Darkened figures descend into the Chicago subway. Photograph: Clarissa Bonet
Show Hide image

Ruins of people’s lives

The shadowy subculture of gang stalking.

In 1919, the psychoanalyst Viktor Tausk published his famous paper “On the Origin of the ‘Influencing Machine’ in Schizophrenia”, in which he wrote about patients who believed they were under the control of malign technology beyond their understanding. Sometimes, they claimed, this technology would cause “erections and seminal emissions that are intended to deprive the patient of his male potency and weaken him”. In typical Viennese fashion, Tausk concluded that “the influencing apparatus is a representation of the patient’s genitalia projected to the outer world . . . a machine independent of the aims of the ego and subordinated to the foreign will”.

Right away, we might be reminded of Thomas Pynchon’s Gravity’s Rainbow, in which Tyrone Slothrop may or may not have been secretly conditioned to get an erection every time a V-2 rocket is about to strike London. Yet to find more patients for Tausk, we don’t need to look to fiction. “At first I believed they could only terminate my erection, but recently I also started believing that they could create my erection,” writes the author of a recent blog about electromagnetic persecution by the government. “Often I am given erections in co-ordination with the brain butchery, and occasionally voided of semen,” writes another in the same field.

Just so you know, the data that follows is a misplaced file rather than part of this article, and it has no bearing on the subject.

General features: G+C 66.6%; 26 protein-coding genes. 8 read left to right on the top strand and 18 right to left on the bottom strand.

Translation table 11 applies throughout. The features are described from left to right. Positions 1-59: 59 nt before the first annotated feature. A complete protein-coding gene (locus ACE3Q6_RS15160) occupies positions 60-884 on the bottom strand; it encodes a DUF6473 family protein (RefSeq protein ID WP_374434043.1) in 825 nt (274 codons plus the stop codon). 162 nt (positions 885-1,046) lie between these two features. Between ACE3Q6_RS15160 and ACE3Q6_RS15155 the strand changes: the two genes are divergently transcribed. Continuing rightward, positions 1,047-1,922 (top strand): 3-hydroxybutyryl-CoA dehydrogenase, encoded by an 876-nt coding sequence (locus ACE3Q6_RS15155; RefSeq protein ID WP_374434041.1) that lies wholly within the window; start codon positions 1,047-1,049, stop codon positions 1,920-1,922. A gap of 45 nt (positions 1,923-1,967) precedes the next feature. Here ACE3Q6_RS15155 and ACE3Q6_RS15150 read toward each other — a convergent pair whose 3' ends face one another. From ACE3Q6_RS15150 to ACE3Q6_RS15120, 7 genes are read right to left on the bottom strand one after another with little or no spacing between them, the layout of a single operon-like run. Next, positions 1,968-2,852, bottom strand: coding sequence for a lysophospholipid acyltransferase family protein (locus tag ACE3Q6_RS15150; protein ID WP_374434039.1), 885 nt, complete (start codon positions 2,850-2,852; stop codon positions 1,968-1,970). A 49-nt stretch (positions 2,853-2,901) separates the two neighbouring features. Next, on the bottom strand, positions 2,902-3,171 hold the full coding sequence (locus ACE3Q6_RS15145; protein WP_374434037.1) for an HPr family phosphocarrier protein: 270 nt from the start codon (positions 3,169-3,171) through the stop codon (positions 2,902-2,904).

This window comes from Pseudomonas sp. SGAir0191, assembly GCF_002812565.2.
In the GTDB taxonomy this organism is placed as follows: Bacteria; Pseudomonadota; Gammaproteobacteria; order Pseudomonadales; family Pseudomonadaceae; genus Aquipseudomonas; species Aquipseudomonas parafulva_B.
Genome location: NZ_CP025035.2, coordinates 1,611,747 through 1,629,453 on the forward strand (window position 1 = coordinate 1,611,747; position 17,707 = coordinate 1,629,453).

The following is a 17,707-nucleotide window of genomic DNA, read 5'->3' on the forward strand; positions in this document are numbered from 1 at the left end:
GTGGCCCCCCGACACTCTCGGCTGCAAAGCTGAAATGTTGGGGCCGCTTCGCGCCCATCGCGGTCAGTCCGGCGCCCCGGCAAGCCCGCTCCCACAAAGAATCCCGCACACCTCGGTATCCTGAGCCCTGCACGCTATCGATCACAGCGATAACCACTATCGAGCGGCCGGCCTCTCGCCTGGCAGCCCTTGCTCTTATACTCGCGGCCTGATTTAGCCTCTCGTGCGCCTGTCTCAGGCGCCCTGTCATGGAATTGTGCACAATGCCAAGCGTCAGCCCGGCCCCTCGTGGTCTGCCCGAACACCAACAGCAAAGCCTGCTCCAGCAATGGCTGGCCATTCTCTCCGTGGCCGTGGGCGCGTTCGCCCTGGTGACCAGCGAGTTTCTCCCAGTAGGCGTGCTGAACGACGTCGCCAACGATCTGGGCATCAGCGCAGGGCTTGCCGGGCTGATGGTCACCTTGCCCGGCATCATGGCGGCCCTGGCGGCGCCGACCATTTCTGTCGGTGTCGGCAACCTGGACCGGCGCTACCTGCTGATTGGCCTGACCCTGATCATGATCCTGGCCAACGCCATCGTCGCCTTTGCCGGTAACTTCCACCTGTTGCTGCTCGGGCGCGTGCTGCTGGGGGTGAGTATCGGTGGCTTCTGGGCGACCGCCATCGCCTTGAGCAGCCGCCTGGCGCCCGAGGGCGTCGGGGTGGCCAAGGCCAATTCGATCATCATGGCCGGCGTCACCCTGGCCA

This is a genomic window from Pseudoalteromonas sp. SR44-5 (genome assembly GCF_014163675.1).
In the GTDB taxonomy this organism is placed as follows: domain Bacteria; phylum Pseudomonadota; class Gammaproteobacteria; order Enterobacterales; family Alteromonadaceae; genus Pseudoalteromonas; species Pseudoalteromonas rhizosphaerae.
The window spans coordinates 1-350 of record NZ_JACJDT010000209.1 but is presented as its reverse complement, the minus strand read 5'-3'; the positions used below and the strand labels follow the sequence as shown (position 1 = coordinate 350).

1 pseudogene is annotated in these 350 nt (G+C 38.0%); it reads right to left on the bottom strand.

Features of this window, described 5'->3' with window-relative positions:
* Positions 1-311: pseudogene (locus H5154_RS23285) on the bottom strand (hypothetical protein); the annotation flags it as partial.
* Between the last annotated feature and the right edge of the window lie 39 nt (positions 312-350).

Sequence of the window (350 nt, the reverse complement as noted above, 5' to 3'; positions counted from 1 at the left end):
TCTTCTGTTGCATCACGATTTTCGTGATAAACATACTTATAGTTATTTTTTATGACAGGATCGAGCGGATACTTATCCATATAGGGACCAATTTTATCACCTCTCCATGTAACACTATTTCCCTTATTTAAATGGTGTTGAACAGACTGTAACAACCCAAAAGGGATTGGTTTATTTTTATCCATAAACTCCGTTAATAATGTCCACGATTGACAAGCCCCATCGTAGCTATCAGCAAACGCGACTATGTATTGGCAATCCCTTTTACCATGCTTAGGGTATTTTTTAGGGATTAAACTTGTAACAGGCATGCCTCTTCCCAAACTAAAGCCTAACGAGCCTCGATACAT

Both these bloggers are part of an online community centred on a phenomenon called gang stalking. Gang stalking, according to one website:

. . is a covert investigation that is opened on an individual. The individual is then placed under overt and covert forms of surveillance. The person is followed around 24/7. Foot patrols and vehicle patrols are used to follow the individual around, as part of the monitoring process . . . The secondary goals seem to be to make the target homeless, jobless, give them a breakdown, and the primary goal seems to be to drive the target to forced suicide.